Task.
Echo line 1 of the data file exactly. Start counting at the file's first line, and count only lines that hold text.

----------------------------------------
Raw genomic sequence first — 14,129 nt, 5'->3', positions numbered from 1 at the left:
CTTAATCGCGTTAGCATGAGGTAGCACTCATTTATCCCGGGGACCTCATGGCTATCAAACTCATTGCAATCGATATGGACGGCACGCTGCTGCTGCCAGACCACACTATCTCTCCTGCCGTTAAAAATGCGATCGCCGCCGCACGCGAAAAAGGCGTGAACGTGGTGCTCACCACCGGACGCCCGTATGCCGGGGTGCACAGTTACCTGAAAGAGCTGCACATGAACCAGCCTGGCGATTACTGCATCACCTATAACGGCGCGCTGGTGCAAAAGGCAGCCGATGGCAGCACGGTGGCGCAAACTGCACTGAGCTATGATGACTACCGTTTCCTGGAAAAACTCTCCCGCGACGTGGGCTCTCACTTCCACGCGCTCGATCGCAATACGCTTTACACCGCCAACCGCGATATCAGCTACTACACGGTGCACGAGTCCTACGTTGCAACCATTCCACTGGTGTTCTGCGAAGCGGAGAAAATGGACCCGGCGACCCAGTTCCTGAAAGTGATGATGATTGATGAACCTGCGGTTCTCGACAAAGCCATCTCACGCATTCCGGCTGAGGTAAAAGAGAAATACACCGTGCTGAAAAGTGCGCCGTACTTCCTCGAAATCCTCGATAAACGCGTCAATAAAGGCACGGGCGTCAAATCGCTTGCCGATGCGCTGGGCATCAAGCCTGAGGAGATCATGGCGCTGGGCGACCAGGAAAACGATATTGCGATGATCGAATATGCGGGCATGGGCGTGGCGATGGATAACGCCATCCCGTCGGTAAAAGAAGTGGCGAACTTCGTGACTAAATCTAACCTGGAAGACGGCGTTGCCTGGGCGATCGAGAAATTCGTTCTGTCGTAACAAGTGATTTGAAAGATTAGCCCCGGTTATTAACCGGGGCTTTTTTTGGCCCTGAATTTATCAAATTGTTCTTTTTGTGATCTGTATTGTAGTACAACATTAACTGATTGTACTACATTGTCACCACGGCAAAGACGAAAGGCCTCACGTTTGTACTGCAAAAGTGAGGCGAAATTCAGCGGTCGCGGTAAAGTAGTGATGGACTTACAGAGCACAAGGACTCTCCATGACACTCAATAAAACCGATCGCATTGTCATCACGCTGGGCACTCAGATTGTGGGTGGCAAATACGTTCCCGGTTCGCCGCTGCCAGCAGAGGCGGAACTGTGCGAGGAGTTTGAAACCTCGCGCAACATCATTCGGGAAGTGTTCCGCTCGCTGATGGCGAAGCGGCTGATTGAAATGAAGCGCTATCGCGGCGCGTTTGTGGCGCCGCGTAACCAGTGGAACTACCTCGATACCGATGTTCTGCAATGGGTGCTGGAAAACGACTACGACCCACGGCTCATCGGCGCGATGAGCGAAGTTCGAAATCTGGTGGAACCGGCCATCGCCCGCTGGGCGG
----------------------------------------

Raw genomic sequence first — 14,129 nt, 5'->3', positions numbered from 1 at the left: